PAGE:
A study of factors affecting child-centered teaching in elementary grades Public Deposited

http://ir.library.oregonstate.edu/concern/graduate_thesis_or_dissertations/70795c54n

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  • Some elementary teachers want to be more child-centered in their teaching. They are trying to consider the needs of the students before the coverage of curriculum. Much of the inspiration for this educational approach has come from the British primary schools. The purpose of this study was to see if there were common factors that were helpful and/or detrimental to teaching in a child-centered approach in the elementary grades. A literature survey provided historical information as well as descriptions and evaluations of child-centered programs in the United States and in England. One hundred elementary teachers from 69 schools and 26 school districts in Oregon and California completed a survey describing their teaching beliefs and practices. Fifty of the one hundred were interviewed for further information. The data from the surveys and interviews were categorized according to these fifteen factors: initial teacher training/ graduate programs/workshops/conferences, colleagues, administration, personal experience/knowledge/skills/attitudes, community/ parental attitudes, materials, student attitudes, building/district/ state/federal requirements, physical aspects of the classroom/ building, daily schedule, reporting/conferences/grading systems, testing, time issues, class size, and other issues. The data indicated that there were common factors affecting child-centered teaching. The top five helping factors were: teacher training, colleagues, administration, personal experience/ knowledge/skills/attitudes, and community/parental attitudes. The top five detrimental factors were: requirements, daily schedule, time issues, colleagues, and administration.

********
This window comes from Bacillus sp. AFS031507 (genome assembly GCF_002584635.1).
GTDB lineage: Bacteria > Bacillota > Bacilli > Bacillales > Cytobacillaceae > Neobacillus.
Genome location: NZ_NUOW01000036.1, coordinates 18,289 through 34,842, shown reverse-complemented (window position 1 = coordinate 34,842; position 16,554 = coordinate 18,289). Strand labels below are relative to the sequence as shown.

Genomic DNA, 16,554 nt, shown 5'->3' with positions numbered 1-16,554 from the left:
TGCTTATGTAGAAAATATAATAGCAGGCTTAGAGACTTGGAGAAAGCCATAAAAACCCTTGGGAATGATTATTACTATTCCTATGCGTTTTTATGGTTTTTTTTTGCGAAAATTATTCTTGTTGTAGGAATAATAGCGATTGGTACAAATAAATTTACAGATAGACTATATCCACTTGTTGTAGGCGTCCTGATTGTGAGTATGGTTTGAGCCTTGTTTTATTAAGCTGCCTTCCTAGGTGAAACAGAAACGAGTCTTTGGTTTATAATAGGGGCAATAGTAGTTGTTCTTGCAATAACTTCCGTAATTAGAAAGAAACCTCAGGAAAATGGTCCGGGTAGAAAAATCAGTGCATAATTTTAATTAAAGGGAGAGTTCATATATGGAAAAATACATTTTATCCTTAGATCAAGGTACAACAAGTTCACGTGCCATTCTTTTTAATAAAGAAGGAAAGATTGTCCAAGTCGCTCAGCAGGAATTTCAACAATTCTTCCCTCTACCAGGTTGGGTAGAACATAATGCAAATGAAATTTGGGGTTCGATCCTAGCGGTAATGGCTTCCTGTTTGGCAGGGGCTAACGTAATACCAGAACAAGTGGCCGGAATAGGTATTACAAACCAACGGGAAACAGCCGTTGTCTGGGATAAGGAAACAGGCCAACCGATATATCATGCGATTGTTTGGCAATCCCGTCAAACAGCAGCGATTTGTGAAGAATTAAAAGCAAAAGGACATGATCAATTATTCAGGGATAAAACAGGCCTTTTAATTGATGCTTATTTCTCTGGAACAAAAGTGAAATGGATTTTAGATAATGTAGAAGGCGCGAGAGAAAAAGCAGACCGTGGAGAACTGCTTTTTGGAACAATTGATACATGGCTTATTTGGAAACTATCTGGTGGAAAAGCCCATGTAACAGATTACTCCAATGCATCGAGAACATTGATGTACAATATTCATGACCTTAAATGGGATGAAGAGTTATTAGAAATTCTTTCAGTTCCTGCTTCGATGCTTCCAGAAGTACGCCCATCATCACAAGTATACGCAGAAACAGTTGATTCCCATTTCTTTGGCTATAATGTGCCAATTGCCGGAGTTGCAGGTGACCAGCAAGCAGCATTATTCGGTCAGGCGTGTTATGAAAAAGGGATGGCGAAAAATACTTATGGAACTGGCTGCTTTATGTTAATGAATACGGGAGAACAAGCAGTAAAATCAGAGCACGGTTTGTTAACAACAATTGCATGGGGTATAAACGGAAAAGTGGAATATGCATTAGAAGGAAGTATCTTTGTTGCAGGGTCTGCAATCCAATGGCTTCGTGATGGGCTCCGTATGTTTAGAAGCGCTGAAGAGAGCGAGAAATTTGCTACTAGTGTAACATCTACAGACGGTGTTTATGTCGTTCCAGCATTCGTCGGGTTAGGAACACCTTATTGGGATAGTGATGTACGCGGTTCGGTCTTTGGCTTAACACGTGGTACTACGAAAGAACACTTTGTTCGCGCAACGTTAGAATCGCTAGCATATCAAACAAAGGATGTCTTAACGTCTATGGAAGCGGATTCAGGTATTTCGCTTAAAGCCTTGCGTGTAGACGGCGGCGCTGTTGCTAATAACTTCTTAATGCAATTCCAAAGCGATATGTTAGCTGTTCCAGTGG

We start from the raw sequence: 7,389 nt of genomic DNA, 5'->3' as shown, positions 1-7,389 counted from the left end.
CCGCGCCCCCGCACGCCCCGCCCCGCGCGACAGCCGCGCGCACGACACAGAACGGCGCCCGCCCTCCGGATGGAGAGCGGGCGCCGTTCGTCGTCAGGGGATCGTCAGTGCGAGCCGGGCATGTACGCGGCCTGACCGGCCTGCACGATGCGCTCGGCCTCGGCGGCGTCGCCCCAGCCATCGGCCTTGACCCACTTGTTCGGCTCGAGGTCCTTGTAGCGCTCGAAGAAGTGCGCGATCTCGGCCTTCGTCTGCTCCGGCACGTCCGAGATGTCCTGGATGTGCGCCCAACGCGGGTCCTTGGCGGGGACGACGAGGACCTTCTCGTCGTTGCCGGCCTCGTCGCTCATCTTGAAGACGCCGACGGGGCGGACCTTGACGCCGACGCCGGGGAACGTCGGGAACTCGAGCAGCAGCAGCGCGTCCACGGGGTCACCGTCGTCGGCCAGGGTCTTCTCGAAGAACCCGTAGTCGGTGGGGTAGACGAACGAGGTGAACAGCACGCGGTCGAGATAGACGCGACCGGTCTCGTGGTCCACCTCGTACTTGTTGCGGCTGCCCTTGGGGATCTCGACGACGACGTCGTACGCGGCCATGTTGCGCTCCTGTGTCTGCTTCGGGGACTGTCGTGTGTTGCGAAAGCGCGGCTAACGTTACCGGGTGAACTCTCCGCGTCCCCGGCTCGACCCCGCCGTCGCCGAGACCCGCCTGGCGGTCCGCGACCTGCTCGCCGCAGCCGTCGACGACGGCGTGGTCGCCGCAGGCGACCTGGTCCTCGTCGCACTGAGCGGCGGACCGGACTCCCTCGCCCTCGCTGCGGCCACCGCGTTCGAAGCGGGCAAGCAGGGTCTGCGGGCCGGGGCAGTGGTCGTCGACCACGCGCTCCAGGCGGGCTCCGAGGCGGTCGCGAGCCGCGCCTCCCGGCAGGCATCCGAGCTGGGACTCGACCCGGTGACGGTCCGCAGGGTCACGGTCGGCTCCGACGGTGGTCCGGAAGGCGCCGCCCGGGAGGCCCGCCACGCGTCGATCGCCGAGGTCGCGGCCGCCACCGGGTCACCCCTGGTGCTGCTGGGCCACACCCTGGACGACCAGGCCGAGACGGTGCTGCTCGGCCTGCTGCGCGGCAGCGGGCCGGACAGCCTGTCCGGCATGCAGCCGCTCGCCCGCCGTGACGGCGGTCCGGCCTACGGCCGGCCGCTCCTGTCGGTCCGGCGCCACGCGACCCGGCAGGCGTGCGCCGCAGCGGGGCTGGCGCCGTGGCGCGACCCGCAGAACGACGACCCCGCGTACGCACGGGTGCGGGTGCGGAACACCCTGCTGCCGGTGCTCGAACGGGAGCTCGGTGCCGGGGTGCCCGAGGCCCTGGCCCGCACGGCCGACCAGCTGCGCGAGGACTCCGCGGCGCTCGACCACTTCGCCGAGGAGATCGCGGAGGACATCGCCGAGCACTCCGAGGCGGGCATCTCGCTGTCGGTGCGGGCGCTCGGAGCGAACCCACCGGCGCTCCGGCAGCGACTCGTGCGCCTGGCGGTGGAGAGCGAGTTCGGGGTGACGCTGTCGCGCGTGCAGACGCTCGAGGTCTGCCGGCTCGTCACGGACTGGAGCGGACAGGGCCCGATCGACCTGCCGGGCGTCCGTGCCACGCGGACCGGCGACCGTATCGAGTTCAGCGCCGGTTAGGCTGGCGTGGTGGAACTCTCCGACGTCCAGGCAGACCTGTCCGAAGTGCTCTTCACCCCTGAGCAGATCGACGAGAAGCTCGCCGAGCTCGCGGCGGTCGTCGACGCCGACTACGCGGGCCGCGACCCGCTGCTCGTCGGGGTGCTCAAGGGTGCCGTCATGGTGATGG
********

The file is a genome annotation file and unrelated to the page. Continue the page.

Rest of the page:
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  • File scanned at 300 ppi (Monochrome) using Capture Perfect 3.0 on a Canon DR-9050C in PDF format. CVista PdfCompressor 4.0 was used for pdf compression and textual OCR.
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